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    National Tsing Hua University Institutional Repository > 生命科學院  > 生命科學系 > 期刊論文 >  Heterotypic Gap Junctions between Two Neurons in the Drosophila Brain Are Critical for Memory


    Please use this identifier to cite or link to this item: http://nthur.lib.nthu.edu.tw/dspace/handle/987654321/81445


    Title: Heterotypic Gap Junctions between Two Neurons in the Drosophila Brain Are Critical for Memory
    Authors: Chia-Lin Wu;Meng-Fu Maxwell Shih;Jason Sih-Yu Lai;Hsun-Ti Yang;Glenn C. Turner;Linyi Chen;Ann-Shyn Chiang
    教師: 陳令儀
    Date: 2011
    Publisher: Elsevier (Cell Press)
    Relation: Current Biology, Elsevier (Cell Press), Volume 21, Issue 10, MAY 2011, Pages 848-854
    Keywords: MUSHROOM BODY NEURONS
    OLFACTORY MEMORY
    DEPENDENT MEMORY
    NERVOUS-SYSTEM
    EXPRESSION
    PROTEIN
    MUTANT
    TRACE
    CONSOLIDATION
    MELANOGASTER
    Abstract: Gap junctions play an important role in the regulation of neuronal metabolism and homeostasis by serving as connections that enable small molecules to pass between cells and synchronize activity between cells [1, 2 and 3]. Although recent studies have linked gap junctions to memory formation [4 and 5], it remains unclear how they contribute to this process [1 and 5]. Gap junctions are hexameric hemichannels formed from the connexin and pannexin gene families in chordates and the innexin (inx) gene family in invertebrates [ 6 and 7]. Here we show that two modulatory neurons, the anterior paired lateral (APL) neuron and the dorsal paired medial (DPM) neuron, form heterotypic gap junctions within the mushroom body (MB), a learning and memory center in the Drosophila brain. Using RNA interference-mediated knockdowns of inx7 and inx6 in the APL and DPM neurons, respectively, we found that flies showed normal olfactory associative learning and intact anesthesia-resistant memory (ARM) but failed to form anesthesia-sensitive memory (ASM). Our results reveal that the heterotypic gap junctions between the APL and DPM neurons are an essential part of the MB circuitry for memory formation, potentially constituting a recurrent neural network to stabilize ASM.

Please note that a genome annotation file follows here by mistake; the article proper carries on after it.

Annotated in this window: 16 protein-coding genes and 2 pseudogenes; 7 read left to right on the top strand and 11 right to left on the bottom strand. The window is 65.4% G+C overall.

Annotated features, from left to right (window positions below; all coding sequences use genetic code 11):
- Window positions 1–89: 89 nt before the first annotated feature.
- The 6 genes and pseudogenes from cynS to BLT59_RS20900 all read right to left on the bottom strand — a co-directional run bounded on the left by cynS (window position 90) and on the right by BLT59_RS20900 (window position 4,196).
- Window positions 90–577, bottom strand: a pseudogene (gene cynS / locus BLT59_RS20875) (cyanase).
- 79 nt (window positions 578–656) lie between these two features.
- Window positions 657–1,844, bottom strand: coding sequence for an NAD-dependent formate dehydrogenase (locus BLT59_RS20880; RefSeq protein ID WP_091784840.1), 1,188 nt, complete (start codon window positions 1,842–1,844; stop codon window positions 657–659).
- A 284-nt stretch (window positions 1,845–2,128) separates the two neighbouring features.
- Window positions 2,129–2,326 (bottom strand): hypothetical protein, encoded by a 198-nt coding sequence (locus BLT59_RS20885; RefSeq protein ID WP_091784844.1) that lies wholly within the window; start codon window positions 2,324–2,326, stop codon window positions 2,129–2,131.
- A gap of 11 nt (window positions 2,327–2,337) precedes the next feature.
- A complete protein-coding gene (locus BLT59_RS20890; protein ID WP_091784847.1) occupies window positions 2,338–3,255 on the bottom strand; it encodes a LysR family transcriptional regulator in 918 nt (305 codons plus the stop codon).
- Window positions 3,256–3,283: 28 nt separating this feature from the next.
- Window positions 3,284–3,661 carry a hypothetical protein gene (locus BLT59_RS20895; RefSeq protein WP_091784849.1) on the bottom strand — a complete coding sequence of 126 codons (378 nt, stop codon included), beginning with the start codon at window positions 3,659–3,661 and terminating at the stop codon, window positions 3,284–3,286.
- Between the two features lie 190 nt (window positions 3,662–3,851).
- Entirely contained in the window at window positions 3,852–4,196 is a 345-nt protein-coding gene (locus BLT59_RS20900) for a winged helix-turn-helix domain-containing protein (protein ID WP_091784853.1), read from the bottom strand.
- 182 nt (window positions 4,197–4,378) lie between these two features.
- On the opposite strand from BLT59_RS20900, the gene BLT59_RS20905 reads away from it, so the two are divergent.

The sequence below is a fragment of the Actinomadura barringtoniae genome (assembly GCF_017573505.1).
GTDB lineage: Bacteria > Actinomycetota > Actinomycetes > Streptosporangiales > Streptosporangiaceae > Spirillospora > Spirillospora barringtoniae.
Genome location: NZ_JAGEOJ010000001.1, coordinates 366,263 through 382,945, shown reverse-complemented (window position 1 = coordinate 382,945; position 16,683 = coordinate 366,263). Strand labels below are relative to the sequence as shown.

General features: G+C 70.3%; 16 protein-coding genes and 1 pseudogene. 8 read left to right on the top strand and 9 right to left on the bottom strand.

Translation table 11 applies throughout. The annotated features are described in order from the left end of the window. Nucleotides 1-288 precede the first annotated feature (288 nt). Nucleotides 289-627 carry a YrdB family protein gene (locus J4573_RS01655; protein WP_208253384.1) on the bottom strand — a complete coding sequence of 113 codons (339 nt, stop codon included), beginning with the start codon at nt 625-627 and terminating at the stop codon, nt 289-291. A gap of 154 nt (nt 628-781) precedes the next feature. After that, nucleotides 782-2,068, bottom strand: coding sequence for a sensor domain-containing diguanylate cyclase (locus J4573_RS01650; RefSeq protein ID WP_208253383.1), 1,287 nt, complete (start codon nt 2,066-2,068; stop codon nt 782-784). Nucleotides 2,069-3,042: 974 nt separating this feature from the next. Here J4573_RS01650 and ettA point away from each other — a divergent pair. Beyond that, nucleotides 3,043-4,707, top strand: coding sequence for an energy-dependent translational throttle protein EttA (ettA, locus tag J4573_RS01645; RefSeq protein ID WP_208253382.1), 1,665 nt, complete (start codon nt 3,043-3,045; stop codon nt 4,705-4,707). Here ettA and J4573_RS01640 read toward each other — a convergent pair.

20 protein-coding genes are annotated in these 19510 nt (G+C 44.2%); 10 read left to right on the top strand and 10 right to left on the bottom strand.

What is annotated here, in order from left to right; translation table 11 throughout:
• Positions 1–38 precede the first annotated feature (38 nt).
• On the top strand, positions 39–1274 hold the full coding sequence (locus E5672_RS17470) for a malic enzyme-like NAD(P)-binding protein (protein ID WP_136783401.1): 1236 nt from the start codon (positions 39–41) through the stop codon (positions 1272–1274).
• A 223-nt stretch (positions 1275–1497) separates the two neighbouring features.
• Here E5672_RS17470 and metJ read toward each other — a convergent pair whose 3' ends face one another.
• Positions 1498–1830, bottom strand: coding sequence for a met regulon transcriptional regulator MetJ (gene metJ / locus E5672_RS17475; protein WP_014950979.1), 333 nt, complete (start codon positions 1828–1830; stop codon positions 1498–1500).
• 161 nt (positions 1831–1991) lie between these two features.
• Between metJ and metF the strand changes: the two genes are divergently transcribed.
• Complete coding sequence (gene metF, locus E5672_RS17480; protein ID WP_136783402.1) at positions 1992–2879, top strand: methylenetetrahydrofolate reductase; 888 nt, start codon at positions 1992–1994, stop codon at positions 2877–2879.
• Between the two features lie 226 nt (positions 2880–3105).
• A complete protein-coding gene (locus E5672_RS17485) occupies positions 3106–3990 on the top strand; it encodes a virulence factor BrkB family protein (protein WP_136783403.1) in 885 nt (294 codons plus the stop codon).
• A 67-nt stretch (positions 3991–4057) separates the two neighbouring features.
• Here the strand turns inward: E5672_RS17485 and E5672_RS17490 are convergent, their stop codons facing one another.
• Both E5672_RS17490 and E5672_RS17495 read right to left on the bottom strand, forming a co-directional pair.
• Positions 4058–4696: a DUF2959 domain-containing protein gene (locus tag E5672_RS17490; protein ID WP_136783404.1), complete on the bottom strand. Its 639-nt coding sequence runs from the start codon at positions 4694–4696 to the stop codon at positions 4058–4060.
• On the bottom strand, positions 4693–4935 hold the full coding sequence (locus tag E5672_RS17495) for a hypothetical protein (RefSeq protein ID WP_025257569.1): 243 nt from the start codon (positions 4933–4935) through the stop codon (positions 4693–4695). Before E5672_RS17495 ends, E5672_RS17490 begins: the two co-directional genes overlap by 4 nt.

Relation Link: http://www.cell.com/cellpress
    URI: http://nthur.lib.nthu.edu.tw/dspace/handle/987654321/81445
    Appears in Collections:[生命科學系] 期刊論文
    [分子醫學研究所] 期刊論文
    [腦科學研究中心] 期刊論文

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